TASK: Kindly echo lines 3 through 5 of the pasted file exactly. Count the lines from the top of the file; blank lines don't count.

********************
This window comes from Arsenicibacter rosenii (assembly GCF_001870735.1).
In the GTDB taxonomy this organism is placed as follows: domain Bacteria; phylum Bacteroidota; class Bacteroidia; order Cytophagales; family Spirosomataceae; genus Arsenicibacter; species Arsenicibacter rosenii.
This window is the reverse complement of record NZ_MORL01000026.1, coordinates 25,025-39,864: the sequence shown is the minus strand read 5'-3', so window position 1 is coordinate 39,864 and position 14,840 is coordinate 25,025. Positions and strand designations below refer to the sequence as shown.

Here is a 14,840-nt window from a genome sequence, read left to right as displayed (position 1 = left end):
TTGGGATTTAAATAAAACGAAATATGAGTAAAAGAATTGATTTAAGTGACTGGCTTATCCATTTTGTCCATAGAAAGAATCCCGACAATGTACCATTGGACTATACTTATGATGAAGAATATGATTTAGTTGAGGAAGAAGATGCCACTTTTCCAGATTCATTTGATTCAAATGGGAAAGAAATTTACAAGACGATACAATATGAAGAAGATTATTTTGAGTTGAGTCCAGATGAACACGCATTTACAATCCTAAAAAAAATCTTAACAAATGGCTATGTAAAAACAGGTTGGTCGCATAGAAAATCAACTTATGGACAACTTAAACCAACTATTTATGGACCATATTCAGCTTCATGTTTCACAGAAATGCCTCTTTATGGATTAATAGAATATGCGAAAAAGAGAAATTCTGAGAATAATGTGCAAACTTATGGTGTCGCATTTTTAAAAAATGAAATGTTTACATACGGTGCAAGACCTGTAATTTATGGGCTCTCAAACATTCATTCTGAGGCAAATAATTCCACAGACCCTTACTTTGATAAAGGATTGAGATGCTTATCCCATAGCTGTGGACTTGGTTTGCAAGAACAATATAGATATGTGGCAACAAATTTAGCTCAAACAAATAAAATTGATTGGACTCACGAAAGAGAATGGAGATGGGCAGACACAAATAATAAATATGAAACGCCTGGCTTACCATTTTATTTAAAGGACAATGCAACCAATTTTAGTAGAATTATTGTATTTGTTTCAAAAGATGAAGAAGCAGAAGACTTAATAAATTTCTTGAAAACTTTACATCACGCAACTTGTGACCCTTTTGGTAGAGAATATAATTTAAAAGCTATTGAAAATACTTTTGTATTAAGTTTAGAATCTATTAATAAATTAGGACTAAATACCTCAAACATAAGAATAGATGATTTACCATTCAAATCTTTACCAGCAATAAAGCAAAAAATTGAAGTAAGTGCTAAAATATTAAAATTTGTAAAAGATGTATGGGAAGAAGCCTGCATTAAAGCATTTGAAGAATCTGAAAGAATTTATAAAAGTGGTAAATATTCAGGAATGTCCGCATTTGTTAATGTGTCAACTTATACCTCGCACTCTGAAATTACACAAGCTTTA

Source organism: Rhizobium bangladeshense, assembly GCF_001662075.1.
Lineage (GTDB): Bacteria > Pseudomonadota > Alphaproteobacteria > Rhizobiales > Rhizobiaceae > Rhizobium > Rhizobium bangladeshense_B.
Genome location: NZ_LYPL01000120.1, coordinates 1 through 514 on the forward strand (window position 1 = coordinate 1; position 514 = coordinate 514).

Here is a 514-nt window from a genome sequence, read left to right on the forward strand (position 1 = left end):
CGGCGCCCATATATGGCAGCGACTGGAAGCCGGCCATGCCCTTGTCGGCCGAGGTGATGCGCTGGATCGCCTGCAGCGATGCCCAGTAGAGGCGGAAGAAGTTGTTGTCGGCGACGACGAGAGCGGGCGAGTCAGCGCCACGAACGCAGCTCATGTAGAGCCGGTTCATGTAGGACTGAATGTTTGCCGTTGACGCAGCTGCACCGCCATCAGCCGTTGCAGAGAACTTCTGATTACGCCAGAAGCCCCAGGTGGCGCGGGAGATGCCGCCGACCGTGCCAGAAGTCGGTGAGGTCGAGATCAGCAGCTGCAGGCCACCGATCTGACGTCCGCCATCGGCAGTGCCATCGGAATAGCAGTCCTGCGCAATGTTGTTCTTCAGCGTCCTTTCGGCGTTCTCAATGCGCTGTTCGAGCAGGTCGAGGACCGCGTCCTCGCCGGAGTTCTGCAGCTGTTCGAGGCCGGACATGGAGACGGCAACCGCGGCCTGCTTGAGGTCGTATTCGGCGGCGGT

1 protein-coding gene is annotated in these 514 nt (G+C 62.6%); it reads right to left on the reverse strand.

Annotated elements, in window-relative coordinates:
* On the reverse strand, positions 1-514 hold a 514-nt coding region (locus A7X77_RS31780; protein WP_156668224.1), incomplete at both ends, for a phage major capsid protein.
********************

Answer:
This window is the reverse complement of record NZ_MORL01000026.1, coordinates 25,025-39,864: the sequence shown is the minus strand read 5'-3', so window position 1 is coordinate 39,864 and position 14,840 is coordinate 25,025. Positions and strand designations below refer to the sequence as shown.

Here is a 14,840-nt window from a genome sequence, read left to right as displayed (position 1 = left end):
TTGGGATTTAAATAAAACGAAATATGAGTAAAAGAATTGATTTAAGTGACTGGCTTATCCATTTTGTCCATAGAAAGAATCCCGACAATGTACCATTGGACTATACTTATGATGAAGAATATGATTTAGTTGAGGAAGAAGATGCCACTTTTCCAGATTCATTTGATTCAAATGGGAAAGAAATTTACAAGACGATACAATATGAAGAAGATTATTTTGAGTTGAGTCCAGATGAACACGCATTTACAATCCTAAAAAAAATCTTAACAAATGGCTATGTAAAAACAGGTTGGTCGCATAGAAAATCAACTTATGGACAACTTAAACCAACTATTTATGGACCATATTCAGCTTCATGTTTCACAGAAATGCCTCTTTATGGATTAATAGAATATGCGAAAAAGAGAAATTCTGAGAATAATGTGCAAACTTATGGTGTCGCATTTTTAAAAAATGAAATGTTTACATACGGTGCAAGACCTGTAATTTATGGGCTCTCAAACATTCATTCTGAGGCAAATAATTCCACAGACCCTTACTTTGATAAAGGATTGAGATGCTTATCCCATAGCTGTGGACTTGGTTTGCAAGAACAATATAGATATGTGGCAACAAATTTAGCTCAAACAAATAAAATTGATTGGACTCACGAAAGAGAATGGAGATGGGCAGACACAAATAATAAATATGAAACGCCTGGCTTACCATTTTATTTAAAGGACAATGCAACCAATTTTAGTAGAATTATTGTATTTGTTTCAAAAGATGAAGAAGCAGAAGACTTAATAAATTTCTTGAAAACTTTACATCACGCAACTTGTGACCCTTTTGGTAGAGAATATAATTTAAAAGCTATTGAAAATACTTTTGTATTAAGTTTAGAATCTATTAATAAATTAGGACTAAATACCTCAAACATAAGAATAGATGATTTACCATTCAAATCTTTACCAGCAATAAAGCAAAAAATTGAAGTAAGTGCTAAAATATTAAAATTTGTAAAAGATGTATGGGAAGAAGCCTGCATTAAAGCATTTGAAGAATCTGAAAGAATTTATAAAAGTGGTAAATATTCAGGAATGTCCGCATTTGTTAATGTGTCAACTTATACCTCGCACTCTGAAATTACACAAGCTTTA